Appeal from the Circuit Court of Du Page County. No. 01--L--529 Honorable Patrick J. Leston, Judge, Presiding.
The opinion of the court was delivered by: Justice Byrne
Defendant, Oakbrook Hilton Suites and Garden Inn, appeals the denial of its motion to involuntarily dismiss with prejudice the complaint brought by plaintiff, Cathy Terrill. Defendant contends that the trial court erred in concluding that section 3(f) of the Hotel Operators' Occupation Tax Act (Act) (35 ILCS 145/3(f) (West 2000)) barred plaintiff from directly suing defendant.
The pleadings, affidavits, depositions, and exhibits establish the following undisputed facts. Plaintiff rented a room from defendant for the night of November 25, 1999. The sign-in form states that rates are "subject to applicable sales, occupancy or other taxes." On November 26, 1999, plaintiff received and paid the bill from defendant for renting the room.
The bill is the only document that defendant provided to plaintiff that purports to list all of the charges, including the telephone charge, that defendant asked plaintiff to agree to pay. The bill states that the contractually agreed-upon "Nightly Room Rate," excluding taxes and other variable incidental charges, such as telephone or room service charges, is $99. The bill designates a single tax line item entitled "Room Occupancy Taxes," which shows a total of $8.91. Plaintiff paid the full amount of the bill without an objection, including the $8.91 listed as taxes.
Defendant kept the $99 room rate, and from the $8.91 billed as "taxes," forwarded 6% of the room rate in tax liability to the state, 1% in tax liability to the City of Oakbrook Terrace (Oakbrook Terrace), and 2% to Oakbrook Terrace pursuant to an agreement between defendant and Oakbrook Terrace, in which defendant had agreed to pay 2% of its gross revenue as a service fee to Oakbrook Terrace in exchange for daily city police surveillance of the hotel.
The sign-in document that was presented to plaintiff on the night of November 25, 1999, does not state that the $99 rate (plus applicable taxes) is subject to a municipal security fee or any municipal service charges. The sign-in document contains no language wherein the customer expressly agrees to pay a security fee or any type of municipal service charge. Nor does it state or disclose that a security fee will later be included as part of the "Room Occupancy Tax" line item in the bill. Based on the standardized documents and information that defendant provided to her, at all relevant times plaintiff understood that she was agreeing to pay a $99 daily room rental charge, applicable taxes, and usage charges she incurred for itemized services such as telephone calls and room service. Room charges, taxes, and useage charges would be tabulated and agreed to by plaintiff when she paid a final truthful and accurate bill. Because it was concealed from her, plaintiff did not know that defendant was including a security fee, which was not a tax, in the tax line item in her bill, and therefore she could not protest or voluntarily pay such charge.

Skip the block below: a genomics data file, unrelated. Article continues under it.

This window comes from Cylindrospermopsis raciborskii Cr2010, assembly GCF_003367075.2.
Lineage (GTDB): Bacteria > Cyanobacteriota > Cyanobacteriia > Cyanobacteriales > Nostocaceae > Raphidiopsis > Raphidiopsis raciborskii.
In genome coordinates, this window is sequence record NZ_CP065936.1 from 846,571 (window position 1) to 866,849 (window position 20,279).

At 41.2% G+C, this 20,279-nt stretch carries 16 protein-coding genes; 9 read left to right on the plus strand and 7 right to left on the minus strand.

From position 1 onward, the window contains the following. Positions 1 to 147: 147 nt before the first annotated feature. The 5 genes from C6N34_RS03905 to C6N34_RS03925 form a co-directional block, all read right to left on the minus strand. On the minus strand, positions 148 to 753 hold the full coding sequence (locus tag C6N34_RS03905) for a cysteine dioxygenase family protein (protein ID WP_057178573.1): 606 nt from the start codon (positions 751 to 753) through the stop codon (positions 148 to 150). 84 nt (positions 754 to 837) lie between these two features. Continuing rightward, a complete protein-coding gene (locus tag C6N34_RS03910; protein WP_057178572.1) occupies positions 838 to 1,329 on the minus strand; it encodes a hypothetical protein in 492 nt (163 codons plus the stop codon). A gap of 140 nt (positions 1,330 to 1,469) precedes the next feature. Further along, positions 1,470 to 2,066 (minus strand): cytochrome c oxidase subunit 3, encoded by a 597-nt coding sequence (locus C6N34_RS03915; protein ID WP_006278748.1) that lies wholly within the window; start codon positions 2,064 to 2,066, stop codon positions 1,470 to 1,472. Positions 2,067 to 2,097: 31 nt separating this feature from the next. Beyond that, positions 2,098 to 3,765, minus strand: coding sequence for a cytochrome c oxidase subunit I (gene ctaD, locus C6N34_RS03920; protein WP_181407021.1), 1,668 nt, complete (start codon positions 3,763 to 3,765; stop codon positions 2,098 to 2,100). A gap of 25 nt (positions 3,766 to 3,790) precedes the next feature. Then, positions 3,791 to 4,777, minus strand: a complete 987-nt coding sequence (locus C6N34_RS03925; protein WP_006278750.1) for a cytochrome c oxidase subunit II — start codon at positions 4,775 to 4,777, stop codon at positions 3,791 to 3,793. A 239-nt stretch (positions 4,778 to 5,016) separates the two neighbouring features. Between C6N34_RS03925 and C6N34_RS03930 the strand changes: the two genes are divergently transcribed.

Plaintiff brought a class action suit against defendant for breach of contract and consumer fraud. Defendant filed, inter alia, a motion to dismiss the complaint under section 2--619(a)(9) of the Code of Civil Procedure (735 ILCS 5/2--619(a)(9) (West 2000)), arguing that section 3(f) of the Act and supreme court precedent barred plaintiff from directly suing defendant for the 2% charge.